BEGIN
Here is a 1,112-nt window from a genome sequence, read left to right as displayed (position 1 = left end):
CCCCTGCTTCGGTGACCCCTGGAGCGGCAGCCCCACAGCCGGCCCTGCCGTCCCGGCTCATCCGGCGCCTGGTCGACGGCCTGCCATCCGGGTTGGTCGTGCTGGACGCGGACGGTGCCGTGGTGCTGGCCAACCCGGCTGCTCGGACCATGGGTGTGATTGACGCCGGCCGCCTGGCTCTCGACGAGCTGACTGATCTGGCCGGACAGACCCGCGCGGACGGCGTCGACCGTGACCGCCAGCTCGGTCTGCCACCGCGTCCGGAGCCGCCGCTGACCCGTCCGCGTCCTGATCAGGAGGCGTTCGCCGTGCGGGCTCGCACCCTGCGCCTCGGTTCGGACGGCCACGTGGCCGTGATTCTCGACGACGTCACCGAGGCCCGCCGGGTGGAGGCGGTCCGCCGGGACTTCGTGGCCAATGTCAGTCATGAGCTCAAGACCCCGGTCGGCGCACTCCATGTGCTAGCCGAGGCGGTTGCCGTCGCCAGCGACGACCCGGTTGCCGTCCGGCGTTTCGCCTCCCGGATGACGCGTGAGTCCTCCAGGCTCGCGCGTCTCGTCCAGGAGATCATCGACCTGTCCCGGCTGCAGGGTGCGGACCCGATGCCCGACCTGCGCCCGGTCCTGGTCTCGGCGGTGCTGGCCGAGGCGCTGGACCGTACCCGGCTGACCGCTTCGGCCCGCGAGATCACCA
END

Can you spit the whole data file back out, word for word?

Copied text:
Here is a 1,112-nt window from a genome sequence, read left to right as displayed (position 1 = left end):
CCCCTGCTTCGGTGACCCCTGGAGCGGCAGCCCCACAGCCGGCCCTGCCGTCCCGGCTCATCCGGCGCCTGGTCGACGGCCTGCCATCCGGGTTGGTCGTGCTGGACGCGGACGGTGCCGTGGTGCTGGCCAACCCGGCTGCTCGGACCATGGGTGTGATTGACGCCGGCCGCCTGGCTCTCGACGAGCTGACTGATCTGGCCGGACAGACCCGCGCGGACGGCGTCGACCGTGACCGCCAGCTCGGTCTGCCACCGCGTCCGGAGCCGCCGCTGACCCGTCCGCGTCCTGATCAGGAGGCGTTCGCCGTGCGGGCTCGCACCCTGCGCCTCGGTTCGGACGGCCACGTGGCCGTGATTCTCGACGACGTCACCGAGGCCCGCCGGGTGGAGGCGGTCCGCCGGGACTTCGTGGCCAATGTCAGTCATGAGCTCAAGACCCCGGTCGGCGCACTCCATGTGCTAGCCGAGGCGGTTGCCGTCGCCAGCGACGACCCGGTTGCCGTCCGGCGTTTCGCCTCCCGGATGACGCGTGAGTCCTCCAGGCTCGCGCGTCTCGTCCAGGAGATCATCGACCTGTCCCGGCTGCAGGGTGCGGACCCGATGCCCGACCTGCGCCCGGTCCTGGTCTCGGCGGTGCTGGCCGAGGCGCTGGACCGTACCCGGCTGACCGCTTCGGCCCGCGAGATCACCA